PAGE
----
“It was just… it was a really tough night,” he said shaking his head, in a tone more appropriate for conveying the sorrow of putting down a beloved old dog or regaling an acquaintance with the tale of that time you were stuck on a snow capped mountain and had to resort to eating one of the unlucky explorers who perished on your expedition.
I smiled at the television, in my mind scoffing at the seriousness of the pain expressed by this grown man, who had lost nothing more important than a silly game. Minutes earlier on the same broadcast the local anchor had told all of us viewing of tragedies, horrors and travesties scattered around the world over the course of the day.
Though I grew up in a land where lakes quickly ice over in late autumn and hockey skates are dug out of closets by boys with a glee akin to a patient housewife finally pulling out her one pair of Steve Madden pumps on date night, I myself was never much for hockey.
What I was for, however, was football, and I watched every single one of my team’s damn games from kickoff to the final tick from the age of eight to 27. Every single one.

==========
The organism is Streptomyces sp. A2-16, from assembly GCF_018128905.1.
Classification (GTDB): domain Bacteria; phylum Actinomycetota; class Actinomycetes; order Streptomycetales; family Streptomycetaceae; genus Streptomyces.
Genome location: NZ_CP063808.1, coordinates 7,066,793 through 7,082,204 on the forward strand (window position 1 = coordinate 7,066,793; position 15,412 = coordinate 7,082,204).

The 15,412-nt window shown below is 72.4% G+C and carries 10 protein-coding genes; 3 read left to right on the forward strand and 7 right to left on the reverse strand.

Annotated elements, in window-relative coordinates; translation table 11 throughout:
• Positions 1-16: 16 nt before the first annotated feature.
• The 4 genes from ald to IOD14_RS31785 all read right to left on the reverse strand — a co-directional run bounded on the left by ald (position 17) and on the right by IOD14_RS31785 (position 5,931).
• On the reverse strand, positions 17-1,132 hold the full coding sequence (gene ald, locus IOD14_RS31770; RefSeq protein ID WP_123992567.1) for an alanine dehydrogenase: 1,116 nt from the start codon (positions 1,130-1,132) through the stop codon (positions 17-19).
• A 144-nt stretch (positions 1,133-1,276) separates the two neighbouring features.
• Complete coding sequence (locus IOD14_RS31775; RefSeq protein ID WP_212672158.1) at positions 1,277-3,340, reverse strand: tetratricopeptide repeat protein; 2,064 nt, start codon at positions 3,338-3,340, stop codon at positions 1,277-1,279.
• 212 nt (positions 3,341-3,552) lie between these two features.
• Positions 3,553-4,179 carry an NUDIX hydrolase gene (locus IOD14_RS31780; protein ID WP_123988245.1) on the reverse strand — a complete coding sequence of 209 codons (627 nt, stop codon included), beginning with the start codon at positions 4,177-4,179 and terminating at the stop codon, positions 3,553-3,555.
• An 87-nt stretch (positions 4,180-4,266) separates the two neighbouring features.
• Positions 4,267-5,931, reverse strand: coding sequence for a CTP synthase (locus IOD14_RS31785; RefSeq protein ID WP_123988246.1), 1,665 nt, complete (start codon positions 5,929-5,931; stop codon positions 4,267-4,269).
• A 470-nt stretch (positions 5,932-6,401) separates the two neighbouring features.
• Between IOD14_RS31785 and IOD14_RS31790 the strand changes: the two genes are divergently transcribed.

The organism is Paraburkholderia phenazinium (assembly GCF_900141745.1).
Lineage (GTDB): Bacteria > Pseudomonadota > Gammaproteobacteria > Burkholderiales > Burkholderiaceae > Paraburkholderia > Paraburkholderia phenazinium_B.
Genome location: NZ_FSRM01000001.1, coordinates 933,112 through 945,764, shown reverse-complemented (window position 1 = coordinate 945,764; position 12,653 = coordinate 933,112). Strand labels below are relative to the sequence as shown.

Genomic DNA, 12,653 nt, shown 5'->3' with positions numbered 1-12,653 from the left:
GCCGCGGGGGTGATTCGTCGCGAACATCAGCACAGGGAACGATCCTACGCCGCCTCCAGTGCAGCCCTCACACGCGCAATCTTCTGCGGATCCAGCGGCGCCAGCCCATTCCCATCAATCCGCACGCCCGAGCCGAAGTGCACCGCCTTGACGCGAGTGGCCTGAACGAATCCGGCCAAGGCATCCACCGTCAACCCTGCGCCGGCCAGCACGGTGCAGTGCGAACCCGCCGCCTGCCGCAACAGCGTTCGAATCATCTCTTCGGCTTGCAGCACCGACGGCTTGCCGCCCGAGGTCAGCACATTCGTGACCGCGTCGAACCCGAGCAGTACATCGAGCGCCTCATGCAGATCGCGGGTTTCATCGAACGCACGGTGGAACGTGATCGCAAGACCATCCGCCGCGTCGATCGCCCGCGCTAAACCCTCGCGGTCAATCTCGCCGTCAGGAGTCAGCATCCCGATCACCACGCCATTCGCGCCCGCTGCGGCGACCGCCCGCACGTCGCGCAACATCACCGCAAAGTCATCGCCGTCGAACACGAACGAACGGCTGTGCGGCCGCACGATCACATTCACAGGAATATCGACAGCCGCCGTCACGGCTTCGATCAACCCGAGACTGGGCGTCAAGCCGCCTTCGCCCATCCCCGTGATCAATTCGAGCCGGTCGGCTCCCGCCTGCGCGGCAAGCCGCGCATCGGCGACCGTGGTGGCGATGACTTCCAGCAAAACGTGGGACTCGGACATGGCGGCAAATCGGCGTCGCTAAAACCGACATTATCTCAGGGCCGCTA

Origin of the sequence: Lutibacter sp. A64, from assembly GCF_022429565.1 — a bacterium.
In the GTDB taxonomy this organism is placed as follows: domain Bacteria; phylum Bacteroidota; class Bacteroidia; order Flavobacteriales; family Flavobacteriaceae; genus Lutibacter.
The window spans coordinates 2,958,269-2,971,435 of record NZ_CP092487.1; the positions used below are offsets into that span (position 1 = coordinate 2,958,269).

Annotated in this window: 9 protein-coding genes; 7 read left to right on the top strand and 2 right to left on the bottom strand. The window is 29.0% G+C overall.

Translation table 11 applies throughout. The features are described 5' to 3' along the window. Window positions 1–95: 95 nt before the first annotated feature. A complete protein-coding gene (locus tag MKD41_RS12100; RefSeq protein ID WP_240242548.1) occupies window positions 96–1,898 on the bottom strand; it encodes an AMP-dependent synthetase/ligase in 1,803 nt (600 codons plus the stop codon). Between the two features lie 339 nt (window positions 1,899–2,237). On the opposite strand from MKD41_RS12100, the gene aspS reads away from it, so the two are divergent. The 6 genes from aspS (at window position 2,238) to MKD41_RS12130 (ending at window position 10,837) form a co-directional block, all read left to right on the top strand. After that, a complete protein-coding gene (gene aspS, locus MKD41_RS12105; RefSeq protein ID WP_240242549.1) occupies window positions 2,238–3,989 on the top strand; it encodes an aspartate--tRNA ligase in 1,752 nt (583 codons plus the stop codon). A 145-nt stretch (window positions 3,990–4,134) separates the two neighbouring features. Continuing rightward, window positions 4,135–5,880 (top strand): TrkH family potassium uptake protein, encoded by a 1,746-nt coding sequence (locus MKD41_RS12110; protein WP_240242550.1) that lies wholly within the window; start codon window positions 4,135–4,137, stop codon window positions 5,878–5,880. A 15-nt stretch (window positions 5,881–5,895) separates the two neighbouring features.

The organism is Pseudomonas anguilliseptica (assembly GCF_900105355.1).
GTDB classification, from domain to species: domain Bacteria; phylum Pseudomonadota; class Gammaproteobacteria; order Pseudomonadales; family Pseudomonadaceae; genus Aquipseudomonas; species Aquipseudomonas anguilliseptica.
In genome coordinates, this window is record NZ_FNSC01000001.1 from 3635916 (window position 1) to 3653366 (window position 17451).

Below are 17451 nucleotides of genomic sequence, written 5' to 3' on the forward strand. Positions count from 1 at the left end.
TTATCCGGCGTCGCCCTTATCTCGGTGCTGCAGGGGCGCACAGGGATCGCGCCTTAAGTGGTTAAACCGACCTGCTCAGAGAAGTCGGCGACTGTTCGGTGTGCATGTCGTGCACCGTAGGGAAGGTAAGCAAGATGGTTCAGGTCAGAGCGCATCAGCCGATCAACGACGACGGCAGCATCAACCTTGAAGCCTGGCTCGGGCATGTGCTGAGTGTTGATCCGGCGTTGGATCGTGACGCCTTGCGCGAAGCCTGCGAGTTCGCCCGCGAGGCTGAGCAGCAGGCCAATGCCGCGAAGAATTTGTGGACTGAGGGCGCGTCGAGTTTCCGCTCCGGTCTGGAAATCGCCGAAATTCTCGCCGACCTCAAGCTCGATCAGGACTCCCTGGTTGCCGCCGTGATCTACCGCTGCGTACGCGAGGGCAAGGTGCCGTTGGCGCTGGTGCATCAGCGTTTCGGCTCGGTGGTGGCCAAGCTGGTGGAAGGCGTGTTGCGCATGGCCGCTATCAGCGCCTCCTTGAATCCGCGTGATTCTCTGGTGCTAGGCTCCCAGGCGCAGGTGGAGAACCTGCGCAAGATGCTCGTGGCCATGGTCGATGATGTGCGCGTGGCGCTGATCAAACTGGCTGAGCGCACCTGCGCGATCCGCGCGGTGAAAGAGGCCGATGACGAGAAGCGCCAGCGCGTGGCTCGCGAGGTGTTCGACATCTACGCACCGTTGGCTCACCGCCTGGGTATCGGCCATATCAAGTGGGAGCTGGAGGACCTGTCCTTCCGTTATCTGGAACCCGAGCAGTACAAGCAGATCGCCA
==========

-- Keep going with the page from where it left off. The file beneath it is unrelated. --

Then I moved away and had no way to follow the team I loved on television. Slowly, as sometimes happens in life, I drifted out of love with what once stirred great passion, pain and joy.
In the heyday of the throws of my adoration, Sundays were a precarious proposition. As my team went, so too did I. A win meant smiles and an afternoon of light hearted fun. A loss foretold a churlish darkness that would descend upon anyone foolish enough to invade my life.
As I contemplated this, I thought of the goalie who had invested so much of his life, so far at least, to playing a meaningless game.
And I thought of the hours I’d spent watching my team. With pre-season and playoffs (but nary a single Super Bowl appearance) I had spent around 50 days of my life watching those men in jerseys scamper about the field.
As Deflate-Gate unfurled and past accusations resurfaced over the Patriots penchant for underhanded dealings, my recent interest in hockey gave me a renewed perspective on the power of sport. That sad sack goalie cleared my jaded thoughts like a Zamboni laying down a fresh glaze of ice.
I’ve used thousands of hours of my time on this earth watching various sports. When added together, days, weeks and months of my life have been used up doing so.